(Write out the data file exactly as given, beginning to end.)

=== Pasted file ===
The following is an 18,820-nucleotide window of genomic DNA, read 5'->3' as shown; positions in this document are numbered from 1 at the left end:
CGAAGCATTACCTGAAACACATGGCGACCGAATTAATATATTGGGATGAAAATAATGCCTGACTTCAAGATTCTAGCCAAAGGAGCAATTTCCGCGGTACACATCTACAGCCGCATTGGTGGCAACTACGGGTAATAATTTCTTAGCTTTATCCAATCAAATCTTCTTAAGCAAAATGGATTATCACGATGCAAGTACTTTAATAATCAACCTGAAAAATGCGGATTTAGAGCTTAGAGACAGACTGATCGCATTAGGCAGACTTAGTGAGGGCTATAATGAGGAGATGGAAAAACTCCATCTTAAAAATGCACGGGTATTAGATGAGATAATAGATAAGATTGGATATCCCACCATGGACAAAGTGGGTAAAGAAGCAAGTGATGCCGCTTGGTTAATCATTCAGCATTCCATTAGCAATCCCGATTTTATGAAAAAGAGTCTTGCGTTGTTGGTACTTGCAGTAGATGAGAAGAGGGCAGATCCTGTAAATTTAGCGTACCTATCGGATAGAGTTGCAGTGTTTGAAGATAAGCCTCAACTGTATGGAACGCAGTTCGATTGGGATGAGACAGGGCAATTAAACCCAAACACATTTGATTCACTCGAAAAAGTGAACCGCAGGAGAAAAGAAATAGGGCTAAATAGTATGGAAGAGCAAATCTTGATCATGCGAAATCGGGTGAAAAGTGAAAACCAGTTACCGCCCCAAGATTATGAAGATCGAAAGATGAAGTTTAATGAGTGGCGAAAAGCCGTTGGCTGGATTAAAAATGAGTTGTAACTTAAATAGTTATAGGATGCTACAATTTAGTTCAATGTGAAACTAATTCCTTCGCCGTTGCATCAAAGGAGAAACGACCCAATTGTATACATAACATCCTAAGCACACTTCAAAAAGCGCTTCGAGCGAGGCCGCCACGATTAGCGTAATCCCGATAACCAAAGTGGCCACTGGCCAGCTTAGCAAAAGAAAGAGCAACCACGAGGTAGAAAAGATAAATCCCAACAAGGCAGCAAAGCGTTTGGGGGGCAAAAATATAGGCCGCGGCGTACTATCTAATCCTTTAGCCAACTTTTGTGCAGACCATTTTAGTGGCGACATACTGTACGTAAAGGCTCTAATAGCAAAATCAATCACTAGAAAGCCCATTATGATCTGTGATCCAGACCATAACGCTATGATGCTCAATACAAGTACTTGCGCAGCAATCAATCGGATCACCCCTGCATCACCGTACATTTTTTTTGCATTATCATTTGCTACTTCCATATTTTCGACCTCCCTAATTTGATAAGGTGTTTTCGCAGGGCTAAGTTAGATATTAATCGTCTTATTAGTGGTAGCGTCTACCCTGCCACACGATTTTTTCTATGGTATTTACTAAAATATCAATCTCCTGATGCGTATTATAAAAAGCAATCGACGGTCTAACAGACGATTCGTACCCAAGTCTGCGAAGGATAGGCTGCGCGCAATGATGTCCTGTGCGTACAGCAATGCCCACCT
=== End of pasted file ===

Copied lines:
The following is an 18,820-nucleotide window of genomic DNA, read 5'->3' as shown; positions in this document are numbered from 1 at the left end:
CGAAGCATTACCTGAAACACATGGCGACCGAATTAATATATTGGGATGAAAATAATGCCTGACTTCAAGATTCTAGCCAAAGGAGCAATTTCCGCGGTACACATCTACAGCCGCATTGGTGGCAACTACGGGTAATAATTTCTTAGCTTTATCCAATCAAATCTTCTTAAGCAAAATGGATTATCACGATGCAAGTACTTTAATAATCAACCTGAAAAATGCGGATTTAGAGCTTAGAGACAGACTGATCGCATTAGGCAGACTTAGTGAGGGCTATAATGAGGAGATGGAAAAACTCCATCTTAAAAATGCACGGGTATTAGATGAGATAATAGATAAGATTGGATATCCCACCATGGACAAAGTGGGTAAAGAAGCAAGTGATGCCGCTTGGTTAATCATTCAGCATTCCATTAGCAATCCCGATTTTATGAAAAAGAGTCTTGCGTTGTTGGTACTTGCAGTAGATGAGAAGAGGGCAGATCCTGTAAATTTAGCGTACCTATCGGATAGAGTTGCAGTGTTTGAAGATAAGCCTCAACTGTATGGAACGCAGTTCGATTGGGATGAGACAGGGCAATTAAACCCAAACACATTTGATTCACTCGAAAAAGTGAACCGCAGGAGAAAAGAAATAGGGCTAAATAGTATGGAAGAGCAAATCTTGATCATGCGAAATCGGGTGAAAAGTGAAAACCAGTTACCGCCCCAAGATTATGAAGATCGAAAGATGAAGTTTAATGAGTGGCGAAAAGCCGTTGGCTGGATTAAAAATGAGTTGTAACTTAAATAGTTATAGGATGCTACAATTTAGTTCAATGTGAAACTAATTCCTTCGCCGTTGCATCAAAGGAGAAACGACCCAATTGTATACATAACATCCTAAGCACACTTCAAAAAGCGCTTCGAGCGAGGCCGCCACGATTAGCGTAATCCCGATAACCAAAGTGGCCACTGGCCAGCTTAGCAAAAGAAAGAGCAACCACGAGGTAGAAAAGATAAATCCCAACAAGGCAGCAAAGCGTTTGGGGGGCAAAAATATAGGCCGCGGCGTACTATCTAATCCTTTAGCCAACTTTTGTGCAGACCATTTTAGTGGCGACATACTGTACGTAAAGGCTCTAATAGCAAAATCAATCACTAGAAAGCCCATTATGATCTGTGATCCAGACCATAACGCTATGATGCTCAATACAAGTACTTGCGCAGCAATCAATCGGATCACCCCTGCATCACCGTACATTTTTTTTGCATTATCATTTGCTACTTCCATATTTTCGACCTCCCTAATTTGATAAGGTGTTTTCGCAGGGCTAAGTTAGATATTAATCGTCTTATTAGTGGTAGCGTCTACCCTGCCACACGATTTTTTCTATGGTATTTACTAAAATATCAATCTCCTGATGCGTATTATAAAAAGCAATCGACGGTCTAACAGACGATTCGTACCCAAGTCTGCGAAGGATAGGCTGCGCGCAATGATGTCCTGTGCGTACAGCAATGCCCACCT